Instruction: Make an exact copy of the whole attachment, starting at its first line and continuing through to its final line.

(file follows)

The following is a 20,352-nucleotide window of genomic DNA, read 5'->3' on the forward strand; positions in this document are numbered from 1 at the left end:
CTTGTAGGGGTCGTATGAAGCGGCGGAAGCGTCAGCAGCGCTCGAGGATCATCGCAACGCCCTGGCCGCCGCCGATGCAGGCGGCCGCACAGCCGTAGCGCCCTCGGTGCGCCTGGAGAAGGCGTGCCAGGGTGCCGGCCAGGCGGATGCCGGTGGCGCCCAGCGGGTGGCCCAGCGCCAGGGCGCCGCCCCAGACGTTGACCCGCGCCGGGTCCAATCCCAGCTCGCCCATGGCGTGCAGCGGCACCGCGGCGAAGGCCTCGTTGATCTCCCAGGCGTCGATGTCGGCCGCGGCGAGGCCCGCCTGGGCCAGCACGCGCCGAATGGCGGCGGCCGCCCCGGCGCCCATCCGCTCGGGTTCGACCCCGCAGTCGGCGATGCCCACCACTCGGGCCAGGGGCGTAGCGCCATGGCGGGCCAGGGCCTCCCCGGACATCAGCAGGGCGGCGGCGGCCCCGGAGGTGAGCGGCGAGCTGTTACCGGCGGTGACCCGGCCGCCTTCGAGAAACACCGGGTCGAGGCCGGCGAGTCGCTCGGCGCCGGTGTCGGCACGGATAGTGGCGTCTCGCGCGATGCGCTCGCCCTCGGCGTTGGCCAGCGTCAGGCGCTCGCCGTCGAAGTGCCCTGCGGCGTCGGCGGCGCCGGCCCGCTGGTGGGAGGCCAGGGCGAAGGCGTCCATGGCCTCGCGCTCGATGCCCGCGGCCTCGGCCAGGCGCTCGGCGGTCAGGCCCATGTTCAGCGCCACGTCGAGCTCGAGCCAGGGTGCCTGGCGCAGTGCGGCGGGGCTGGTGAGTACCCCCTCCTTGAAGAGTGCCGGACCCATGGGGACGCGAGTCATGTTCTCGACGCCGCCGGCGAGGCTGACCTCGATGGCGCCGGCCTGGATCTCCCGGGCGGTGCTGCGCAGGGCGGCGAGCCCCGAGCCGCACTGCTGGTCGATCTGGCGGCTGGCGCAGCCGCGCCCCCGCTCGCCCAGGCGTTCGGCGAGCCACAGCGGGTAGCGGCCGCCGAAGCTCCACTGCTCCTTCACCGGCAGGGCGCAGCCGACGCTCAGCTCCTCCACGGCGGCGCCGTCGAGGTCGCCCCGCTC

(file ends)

The following is a 20,352-nucleotide window of genomic DNA, read 5'->3' on the forward strand; positions in this document are numbered from 1 at the left end:
CTTGTAGGGGTCGTATGAAGCGGCGGAAGCGTCAGCAGCGCTCGAGGATCATCGCAACGCCCTGGCCGCCGCCGATGCAGGCGGCCGCACAGCCGTAGCGCCCTCGGTGCGCCTGGAGAAGGCGTGCCAGGGTGCCGGCCAGGCGGATGCCGGTGGCGCCCAGCGGGTGGCCCAGCGCCAGGGCGCCGCCCCAGACGTTGACCCGCGCCGGGTCCAATCCCAGCTCGCCCATGGCGTGCAGCGGCACCGCGGCGAAGGCCTCGTTGATCTCCCAGGCGTCGATGTCGGCCGCGGCGAGGCCCGCCTGGGCCAGCACGCGCCGAATGGCGGCGGCCGCCCCGGCGCCCATCCGCTCGGGTTCGACCCCGCAGTCGGCGATGCCCACCACTCGGGCCAGGGGCGTAGCGCCATGGCGGGCCAGGGCCTCCCCGGACATCAGCAGGGCGGCGGCGGCCCCGGAGGTGAGCGGCGAGCTGTTACCGGCGGTGACCCGGCCGCCTTCGAGAAACACCGGGTCGAGGCCGGCGAGTCGCTCGGCGCCGGTGTCGGCACGGATAGTGGCGTCTCGCGCGATGCGCTCGCCCTCGGCGTTGGCCAGCGTCAGGCGCTCGCCGTCGAAGTGCCCTGCGGCGTCGGCGGCGCCGGCCCGCTGGTGGGAGGCCAGGGCGAAGGCGTCCATGGCCTCGCGCTCGATGCCCGCGGCCTCGGCCAGGCGCTCGGCGGTCAGGCCCATGTTCAGCGCCACGTCGAGCTCGAGCCAGGGTGCCTGGCGCAGTGCGGCGGGGCTGGTGAGTACCCCCTCCTTGAAGAGTGCCGGACCCATGGGGACGCGAGTCATGTTCTCGACGCCGCCGGCGAGGCTGACCTCGATGGCGCCGGCCTGGATCTCCCGGGCGGTGCTGCGCAGGGCGGCGAGCCCCGAGCCGCACTGCTGGTCGATCTGGCGGCTGGCGCAGCCGCGCCCCCGCTCGCCCAGGCGTTCGGCGAGCCACAGCGGGTAGCGGCCGCCGAAGCTCCACTGCTCCTTCACCGGCAGGGCGCAGCCGACGCTCAGCTCCTCCACGGCGGCGCCGTCGAGGTCGCCCCGCTC